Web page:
A healthy poinsettia plant will have intact bracts. If the little yellow buds between the coloured bracts – the actual flowers – still look tight then you’ll know that the quality of the poinsettia plant is good.
When you’ve chosen and bought your poinsettia, make sure to wrap it up in paper for the journey home to protect it from draughts and temperatures below 12 degrees Celsius. This will protect it from damage that is initially invisible but can lead to premature loss of leaves after a few days.
Positioning your Poinsettia
Poinsettias need warmth and light. It can be kept close to a radiator but it must be kept away from draughts (that means no fireplaces, open doorways, or open windows. Try to place poinsettias in a sheltered spot.
Watering a poinsettia plant
Poinsettias don’t like a lot of water. Always remember that the plant’s root bale should neither dry out nor be drenched. Overwatering can quickly lead to waterlogging, which in turn causes root rot and leaves and kill the plant.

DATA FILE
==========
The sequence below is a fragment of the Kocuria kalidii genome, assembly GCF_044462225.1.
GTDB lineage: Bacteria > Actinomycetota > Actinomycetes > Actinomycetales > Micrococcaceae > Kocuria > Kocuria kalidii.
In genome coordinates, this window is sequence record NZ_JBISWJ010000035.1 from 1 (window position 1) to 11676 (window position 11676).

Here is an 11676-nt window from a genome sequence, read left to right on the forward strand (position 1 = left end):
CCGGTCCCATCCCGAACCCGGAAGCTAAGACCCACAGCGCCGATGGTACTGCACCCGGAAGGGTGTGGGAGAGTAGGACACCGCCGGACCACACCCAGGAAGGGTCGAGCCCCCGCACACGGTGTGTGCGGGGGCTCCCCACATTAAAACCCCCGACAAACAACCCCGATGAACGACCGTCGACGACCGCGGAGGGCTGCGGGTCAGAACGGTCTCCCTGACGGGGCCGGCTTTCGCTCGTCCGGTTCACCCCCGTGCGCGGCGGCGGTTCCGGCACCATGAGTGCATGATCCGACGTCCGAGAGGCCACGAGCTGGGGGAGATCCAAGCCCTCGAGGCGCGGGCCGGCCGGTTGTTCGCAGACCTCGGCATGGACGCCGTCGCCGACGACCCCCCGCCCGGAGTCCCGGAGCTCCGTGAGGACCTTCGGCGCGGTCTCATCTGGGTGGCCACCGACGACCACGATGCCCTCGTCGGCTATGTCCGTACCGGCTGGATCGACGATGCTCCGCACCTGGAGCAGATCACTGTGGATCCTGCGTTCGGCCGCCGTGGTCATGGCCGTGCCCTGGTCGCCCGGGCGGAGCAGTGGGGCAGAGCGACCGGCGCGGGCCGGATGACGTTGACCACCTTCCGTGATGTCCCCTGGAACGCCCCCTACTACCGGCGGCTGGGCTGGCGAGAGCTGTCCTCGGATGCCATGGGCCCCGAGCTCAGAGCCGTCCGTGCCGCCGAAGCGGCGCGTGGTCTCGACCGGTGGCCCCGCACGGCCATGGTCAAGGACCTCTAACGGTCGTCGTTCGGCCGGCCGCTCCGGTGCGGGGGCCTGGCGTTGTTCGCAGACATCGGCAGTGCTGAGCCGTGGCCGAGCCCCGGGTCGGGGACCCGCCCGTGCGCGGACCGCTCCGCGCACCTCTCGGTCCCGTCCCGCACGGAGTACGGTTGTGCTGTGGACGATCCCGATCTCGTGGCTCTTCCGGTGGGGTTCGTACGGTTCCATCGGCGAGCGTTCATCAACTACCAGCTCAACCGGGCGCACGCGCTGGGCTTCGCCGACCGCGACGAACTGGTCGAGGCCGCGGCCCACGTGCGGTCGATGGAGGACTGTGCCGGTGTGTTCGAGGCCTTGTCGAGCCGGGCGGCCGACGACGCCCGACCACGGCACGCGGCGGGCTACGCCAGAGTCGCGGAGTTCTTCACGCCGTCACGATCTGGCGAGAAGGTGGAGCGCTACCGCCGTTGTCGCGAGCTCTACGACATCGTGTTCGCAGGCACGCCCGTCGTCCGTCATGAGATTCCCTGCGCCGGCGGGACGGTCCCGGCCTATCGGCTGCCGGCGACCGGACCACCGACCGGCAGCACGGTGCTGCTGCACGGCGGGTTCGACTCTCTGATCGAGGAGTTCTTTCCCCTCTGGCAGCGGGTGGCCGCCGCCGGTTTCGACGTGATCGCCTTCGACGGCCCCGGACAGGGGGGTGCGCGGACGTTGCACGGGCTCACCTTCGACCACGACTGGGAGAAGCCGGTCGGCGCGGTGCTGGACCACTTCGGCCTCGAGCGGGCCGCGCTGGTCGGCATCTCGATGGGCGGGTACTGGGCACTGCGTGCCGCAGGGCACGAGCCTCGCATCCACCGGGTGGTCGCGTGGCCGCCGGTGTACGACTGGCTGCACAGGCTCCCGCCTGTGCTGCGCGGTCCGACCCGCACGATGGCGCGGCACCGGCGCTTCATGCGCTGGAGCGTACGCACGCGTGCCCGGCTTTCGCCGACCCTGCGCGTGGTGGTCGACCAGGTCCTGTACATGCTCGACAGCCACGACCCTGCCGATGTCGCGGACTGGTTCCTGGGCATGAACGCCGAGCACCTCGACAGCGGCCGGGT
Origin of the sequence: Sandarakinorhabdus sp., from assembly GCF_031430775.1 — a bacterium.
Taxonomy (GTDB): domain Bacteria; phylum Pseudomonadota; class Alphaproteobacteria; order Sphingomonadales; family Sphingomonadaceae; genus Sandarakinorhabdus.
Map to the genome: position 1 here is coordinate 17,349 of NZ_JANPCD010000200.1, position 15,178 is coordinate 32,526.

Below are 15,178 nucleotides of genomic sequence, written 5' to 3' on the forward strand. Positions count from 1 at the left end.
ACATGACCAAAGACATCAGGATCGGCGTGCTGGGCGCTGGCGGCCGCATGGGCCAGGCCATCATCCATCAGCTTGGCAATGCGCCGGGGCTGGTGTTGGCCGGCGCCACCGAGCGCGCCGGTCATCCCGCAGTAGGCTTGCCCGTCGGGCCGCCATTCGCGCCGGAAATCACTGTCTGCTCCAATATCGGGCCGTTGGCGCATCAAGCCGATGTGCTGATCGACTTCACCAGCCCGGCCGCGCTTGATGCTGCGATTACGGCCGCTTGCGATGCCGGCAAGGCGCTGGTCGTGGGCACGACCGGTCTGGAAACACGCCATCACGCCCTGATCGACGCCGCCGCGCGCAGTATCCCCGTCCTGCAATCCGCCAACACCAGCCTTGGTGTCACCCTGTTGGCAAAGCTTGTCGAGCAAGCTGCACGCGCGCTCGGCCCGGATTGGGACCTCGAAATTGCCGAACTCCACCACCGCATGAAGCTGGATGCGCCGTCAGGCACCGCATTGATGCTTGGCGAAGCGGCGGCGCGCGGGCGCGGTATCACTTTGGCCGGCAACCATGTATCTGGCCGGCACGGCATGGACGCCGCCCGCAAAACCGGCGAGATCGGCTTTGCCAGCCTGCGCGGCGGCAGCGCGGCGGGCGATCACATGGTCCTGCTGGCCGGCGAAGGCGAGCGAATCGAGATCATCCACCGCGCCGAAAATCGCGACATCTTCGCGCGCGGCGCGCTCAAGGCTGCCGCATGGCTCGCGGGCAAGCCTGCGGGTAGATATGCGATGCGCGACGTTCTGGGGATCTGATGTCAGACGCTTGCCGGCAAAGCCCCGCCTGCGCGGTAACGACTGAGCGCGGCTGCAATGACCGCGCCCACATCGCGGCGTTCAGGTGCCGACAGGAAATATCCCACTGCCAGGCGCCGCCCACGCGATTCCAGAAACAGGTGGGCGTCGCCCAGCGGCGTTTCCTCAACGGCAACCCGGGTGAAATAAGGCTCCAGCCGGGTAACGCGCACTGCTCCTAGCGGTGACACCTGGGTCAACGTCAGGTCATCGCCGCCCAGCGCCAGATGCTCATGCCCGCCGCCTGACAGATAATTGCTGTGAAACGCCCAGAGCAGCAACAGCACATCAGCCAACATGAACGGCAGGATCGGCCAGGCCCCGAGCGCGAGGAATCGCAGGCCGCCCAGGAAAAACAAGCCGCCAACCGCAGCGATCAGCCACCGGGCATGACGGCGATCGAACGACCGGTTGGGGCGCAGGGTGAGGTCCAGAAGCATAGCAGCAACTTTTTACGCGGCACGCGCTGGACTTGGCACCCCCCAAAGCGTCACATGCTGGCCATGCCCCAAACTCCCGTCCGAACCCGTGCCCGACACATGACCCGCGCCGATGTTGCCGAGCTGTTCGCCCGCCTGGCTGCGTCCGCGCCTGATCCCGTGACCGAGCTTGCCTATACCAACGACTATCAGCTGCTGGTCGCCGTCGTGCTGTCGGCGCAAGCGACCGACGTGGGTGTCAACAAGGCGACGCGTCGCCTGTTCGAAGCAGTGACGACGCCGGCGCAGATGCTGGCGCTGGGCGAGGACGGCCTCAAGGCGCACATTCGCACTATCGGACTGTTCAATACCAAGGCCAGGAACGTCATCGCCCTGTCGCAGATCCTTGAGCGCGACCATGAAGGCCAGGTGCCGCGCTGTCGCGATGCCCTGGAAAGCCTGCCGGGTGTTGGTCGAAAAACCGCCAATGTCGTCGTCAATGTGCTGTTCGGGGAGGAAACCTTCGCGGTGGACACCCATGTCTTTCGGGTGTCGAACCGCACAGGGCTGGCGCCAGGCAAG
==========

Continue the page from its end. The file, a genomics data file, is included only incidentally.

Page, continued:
You should get into habit of inspecting its leaves. If they’re turning yellow or falling off, you’re probably not watering it right.
You should water your poinsettia plant when the soil is noticeably dry. This could be every day in the case of a plant near a radiator in a dry room, or only every second or third day in other spots. How to check? Carefully lift up the plant; If it feels light, it’s time to water.
Poinsettias prefer room-temperature water, and smaller pots need watering more often than big ones because they dry out faster. For a standard pot with a diameter of 13cm, give it no more than a small glass of water, i.e. around 0.2 litres; this prevents large pores in the soil from clogging up and waterlogging. Mini poinsettias should not be given more than one shot glass of water. Remove any excess water that is still in the planter after 10 minutes.